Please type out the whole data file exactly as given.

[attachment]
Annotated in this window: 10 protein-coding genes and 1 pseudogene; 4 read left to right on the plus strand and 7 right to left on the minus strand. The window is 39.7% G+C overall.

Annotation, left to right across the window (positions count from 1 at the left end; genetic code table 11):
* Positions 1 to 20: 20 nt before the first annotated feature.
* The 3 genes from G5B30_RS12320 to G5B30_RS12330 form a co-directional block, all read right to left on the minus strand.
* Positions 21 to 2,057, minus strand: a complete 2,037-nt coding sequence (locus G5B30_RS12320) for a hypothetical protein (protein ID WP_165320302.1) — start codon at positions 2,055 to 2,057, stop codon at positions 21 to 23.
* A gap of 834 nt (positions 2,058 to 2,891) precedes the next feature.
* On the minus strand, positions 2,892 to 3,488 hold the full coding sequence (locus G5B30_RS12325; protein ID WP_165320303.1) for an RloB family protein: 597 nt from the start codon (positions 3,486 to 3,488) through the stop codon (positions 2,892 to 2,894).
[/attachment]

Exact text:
Annotated in this window: 10 protein-coding genes and 1 pseudogene; 4 read left to right on the plus strand and 7 right to left on the minus strand. The window is 39.7% G+C overall.

Annotation, left to right across the window (positions count from 1 at the left end; genetic code table 11):
* Positions 1 to 20: 20 nt before the first annotated feature.
* The 3 genes from G5B30_RS12320 to G5B30_RS12330 form a co-directional block, all read right to left on the minus strand.
* Positions 21 to 2,057, minus strand: a complete 2,037-nt coding sequence (locus G5B30_RS12320) for a hypothetical protein (protein ID WP_165320302.1) — start codon at positions 2,055 to 2,057, stop codon at positions 21 to 23.
* A gap of 834 nt (positions 2,058 to 2,891) precedes the next feature.
* On the minus strand, positions 2,892 to 3,488 hold the full coding sequence (locus G5B30_RS12325; protein ID WP_165320303.1) for an RloB family protein: 597 nt from the start codon (positions 3,486 to 3,488) through the stop codon (positions 2,892 to 2,894).